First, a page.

I think it depends on context. I babysit a lot, and when asked where the kiddos are if mum or dad comes home while they're napping I'll frequently say "he/she is sleeping".

November 29, 2014


I agree

July 17, 2014


It depends entirely on the context. Sie schlaeft. Can be translated as... She sleeps. She is asleep. She does sleep. She is sleeping. In German you can say... Sie tut schlafen. Sie ist beim schlafen. And, while you can say... Er ist wach=he is awake. I know of no German version of... we are asleep

April 15, 2018



April 27, 2014


ihr schlaft is nice Ihr schlaft is (or was) used in letters

April 15, 2018


"they sleep" should be accepted too right?

November 4, 2014


No, that's "sie schlafen". You can see at the conjugation of the verb whether "sie" is "she" or "they".

November 4, 2014


Is there any rule/trick to conjugating? I mean, I know there are ends that tends to appear like "wir/sie/Sie" tends to end in "-en"... But in "mögen", I noticed that "er mag" don't end with "-t"; in "laufen", the umlauts switches: it appears on "er laüft" but not on "ihr lauft"; in "haben", "er" and "ihr" are not conjugated the same "er hat" and "ihr habt". Is there any rule? I mean, in portuguese there are 3 kinds of verbs (1st, 2nd and 3rd conjugation) depending on the ending of the infinitive. Does something similar happen in german?

January 21, 2015


Yes, there are rules, but there also are exceptions. A regular conjugation looks like this:

ich gehe
du gehst
er/sie/es geht
wir gehen
ihr geht
sie/Sie gehen

Then there are irregular verbs where several things can change:

  • The vowel often changes, either to an Umlaut (ich fahre, du fährst) or it changes to a completely different one (wollen, ich will).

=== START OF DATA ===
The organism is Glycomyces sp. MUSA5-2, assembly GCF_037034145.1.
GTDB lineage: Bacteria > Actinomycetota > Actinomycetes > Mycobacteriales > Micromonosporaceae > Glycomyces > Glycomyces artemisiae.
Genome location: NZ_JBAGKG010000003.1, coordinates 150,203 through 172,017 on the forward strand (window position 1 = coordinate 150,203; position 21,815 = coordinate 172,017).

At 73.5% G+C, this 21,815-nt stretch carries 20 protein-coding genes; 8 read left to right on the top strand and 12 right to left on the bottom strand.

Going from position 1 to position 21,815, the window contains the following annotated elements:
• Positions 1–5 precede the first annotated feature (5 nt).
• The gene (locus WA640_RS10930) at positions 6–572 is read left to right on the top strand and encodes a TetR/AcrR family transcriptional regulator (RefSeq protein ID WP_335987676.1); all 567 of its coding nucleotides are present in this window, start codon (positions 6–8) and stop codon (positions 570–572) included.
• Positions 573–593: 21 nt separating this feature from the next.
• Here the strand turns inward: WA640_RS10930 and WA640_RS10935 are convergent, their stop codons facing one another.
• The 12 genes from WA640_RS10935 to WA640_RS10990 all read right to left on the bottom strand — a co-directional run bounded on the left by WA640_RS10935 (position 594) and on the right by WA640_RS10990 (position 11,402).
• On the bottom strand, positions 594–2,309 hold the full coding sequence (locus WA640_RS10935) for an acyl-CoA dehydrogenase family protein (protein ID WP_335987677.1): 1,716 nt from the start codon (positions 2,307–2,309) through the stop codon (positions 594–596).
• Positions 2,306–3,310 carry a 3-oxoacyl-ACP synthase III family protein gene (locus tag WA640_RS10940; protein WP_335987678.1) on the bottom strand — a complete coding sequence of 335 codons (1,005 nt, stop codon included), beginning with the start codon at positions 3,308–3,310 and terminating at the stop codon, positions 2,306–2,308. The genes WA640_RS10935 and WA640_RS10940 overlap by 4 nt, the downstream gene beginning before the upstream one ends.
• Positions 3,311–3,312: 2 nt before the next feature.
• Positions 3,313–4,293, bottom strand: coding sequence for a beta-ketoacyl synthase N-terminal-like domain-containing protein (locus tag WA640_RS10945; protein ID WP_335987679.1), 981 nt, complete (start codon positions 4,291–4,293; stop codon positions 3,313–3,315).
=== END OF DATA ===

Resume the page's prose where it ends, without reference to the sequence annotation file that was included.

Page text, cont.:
• The -e in 1st person singular sometimes vanishes (ich muss). Colloquially, this happens a lot, but in some verbs it is official that there is no -e.

  • If the stem already ends in 's' (lesen), you do not add another s in 2nd person singular: du liest

  • Some verbs even change completely: ich bin, du bist, er ist, wir sind, ihr seid, sie sind.

As always, you just have to memorize the exceptions.

January 21, 2015


Danke! I was afraid that there were irregular verbs in german, too x_x Always hard to learn those hahah

January 21, 2015


Yeah. maybe it helps you to know that the irregular verbs tend to behave normally in the plural, it's just in singular where stem vowels change for example.

January 21, 2015


What's wrong with 'is asleep'? I am an Englishman and that's what we say, rather than 'is sleeping.'

February 16, 2015


Maybe because of verb. Schläft is verb (sleeping is verb), but asleep is adjective.

March 26, 2015


Interchangeably, I use both "is asleep" and "is sleeping".

I kept to the idea of lesson on verbs rather a descriptive word.

As for "she sleeps", I think poetic or perhaps said when relieved that a baby finally falls to sleep.

Language evolves even as we try to hold it to something two people try to agree on.

February 17, 2015